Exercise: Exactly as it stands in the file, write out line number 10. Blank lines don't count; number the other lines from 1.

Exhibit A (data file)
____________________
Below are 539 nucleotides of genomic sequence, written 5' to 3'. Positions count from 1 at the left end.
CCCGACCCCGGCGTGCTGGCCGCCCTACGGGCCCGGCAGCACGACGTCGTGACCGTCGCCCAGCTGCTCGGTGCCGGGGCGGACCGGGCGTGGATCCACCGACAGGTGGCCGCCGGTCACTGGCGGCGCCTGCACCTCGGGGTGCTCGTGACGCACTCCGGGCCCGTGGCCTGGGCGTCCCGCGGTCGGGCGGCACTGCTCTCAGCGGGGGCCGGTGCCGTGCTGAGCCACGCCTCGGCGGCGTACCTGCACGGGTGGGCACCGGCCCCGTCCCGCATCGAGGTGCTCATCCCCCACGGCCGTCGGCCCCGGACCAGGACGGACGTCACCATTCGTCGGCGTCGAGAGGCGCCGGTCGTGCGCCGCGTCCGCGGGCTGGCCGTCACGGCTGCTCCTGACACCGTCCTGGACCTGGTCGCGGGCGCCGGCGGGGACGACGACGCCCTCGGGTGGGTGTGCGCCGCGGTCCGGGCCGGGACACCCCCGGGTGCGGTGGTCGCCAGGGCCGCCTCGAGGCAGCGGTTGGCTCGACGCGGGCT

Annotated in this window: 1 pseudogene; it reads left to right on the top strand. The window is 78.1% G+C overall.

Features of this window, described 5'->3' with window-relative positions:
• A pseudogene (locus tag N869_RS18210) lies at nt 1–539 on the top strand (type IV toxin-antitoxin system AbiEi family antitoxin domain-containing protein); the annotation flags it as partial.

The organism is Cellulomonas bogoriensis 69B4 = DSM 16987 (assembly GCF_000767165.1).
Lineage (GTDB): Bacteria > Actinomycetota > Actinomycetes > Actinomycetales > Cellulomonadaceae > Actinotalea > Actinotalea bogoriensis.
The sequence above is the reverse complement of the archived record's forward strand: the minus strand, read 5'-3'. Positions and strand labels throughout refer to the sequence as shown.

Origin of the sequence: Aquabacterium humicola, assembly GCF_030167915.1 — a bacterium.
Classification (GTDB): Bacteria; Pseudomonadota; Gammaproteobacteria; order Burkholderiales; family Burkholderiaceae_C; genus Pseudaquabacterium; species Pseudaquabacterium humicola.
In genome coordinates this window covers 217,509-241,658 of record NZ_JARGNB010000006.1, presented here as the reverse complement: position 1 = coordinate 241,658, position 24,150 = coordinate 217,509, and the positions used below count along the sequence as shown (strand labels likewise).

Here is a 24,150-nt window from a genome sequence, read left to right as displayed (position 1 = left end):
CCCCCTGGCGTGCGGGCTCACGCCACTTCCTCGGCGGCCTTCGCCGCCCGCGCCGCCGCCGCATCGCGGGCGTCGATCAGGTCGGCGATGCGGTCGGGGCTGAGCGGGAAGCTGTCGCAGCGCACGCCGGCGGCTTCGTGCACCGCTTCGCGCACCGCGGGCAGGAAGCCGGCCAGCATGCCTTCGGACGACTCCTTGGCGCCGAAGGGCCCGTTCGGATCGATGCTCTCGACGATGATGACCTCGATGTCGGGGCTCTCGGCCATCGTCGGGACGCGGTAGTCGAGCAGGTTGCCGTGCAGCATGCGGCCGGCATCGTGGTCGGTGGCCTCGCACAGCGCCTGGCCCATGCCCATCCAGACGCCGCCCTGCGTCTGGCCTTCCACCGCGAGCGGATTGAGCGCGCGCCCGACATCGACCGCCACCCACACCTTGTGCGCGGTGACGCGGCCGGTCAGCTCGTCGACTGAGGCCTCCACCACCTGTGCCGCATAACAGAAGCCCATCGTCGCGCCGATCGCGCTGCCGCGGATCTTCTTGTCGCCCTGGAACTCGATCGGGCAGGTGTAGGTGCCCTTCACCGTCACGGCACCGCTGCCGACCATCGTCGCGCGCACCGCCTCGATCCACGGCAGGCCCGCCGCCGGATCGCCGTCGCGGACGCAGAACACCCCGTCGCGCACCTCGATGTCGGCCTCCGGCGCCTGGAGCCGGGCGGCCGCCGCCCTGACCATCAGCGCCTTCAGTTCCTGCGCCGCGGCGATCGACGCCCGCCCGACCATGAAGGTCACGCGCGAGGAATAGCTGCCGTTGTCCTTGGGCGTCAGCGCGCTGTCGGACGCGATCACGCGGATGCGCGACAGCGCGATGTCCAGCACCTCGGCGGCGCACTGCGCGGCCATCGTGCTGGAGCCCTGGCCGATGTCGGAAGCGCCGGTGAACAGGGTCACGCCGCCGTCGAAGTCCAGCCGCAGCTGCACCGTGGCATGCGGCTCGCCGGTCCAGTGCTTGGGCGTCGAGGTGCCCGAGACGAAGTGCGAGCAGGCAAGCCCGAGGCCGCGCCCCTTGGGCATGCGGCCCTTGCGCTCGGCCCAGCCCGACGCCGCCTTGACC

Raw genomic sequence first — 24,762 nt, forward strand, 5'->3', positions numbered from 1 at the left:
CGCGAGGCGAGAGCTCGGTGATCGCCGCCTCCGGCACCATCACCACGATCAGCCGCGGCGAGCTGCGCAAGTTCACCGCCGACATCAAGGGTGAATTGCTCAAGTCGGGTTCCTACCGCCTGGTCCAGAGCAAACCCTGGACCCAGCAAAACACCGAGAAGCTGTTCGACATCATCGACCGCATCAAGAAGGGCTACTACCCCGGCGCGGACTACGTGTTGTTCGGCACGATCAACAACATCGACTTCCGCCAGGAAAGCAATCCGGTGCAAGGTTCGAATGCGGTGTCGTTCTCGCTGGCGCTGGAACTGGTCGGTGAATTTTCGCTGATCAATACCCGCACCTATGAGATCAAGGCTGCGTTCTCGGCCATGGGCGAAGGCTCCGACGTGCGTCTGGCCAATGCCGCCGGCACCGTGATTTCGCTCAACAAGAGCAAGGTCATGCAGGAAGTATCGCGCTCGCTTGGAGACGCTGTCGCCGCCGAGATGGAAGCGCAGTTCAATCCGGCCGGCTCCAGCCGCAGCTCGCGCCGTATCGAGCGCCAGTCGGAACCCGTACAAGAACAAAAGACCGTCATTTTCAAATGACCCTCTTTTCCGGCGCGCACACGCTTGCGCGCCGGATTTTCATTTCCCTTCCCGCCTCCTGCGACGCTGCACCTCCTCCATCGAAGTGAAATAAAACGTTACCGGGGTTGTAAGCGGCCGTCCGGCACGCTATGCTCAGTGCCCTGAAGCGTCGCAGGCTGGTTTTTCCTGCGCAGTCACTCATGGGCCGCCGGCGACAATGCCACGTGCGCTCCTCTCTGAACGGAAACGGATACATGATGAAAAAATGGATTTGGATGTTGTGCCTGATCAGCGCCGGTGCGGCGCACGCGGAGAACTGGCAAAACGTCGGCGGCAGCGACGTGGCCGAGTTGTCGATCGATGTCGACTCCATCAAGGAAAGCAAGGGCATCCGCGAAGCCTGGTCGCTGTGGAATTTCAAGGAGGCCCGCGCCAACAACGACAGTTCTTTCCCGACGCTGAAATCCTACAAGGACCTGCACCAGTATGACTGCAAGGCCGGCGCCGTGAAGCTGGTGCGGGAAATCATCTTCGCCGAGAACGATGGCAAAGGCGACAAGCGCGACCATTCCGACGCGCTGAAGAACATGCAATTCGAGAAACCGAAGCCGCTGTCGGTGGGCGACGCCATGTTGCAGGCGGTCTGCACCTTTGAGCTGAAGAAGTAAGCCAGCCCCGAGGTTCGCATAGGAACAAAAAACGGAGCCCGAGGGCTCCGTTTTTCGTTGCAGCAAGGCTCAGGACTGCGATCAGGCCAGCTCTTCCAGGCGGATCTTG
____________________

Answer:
Classification (GTDB): Bacteria; Pseudomonadota; Gammaproteobacteria; order Burkholderiales; family Burkholderiaceae_C; genus Pseudaquabacterium; species Pseudaquabacterium humicola.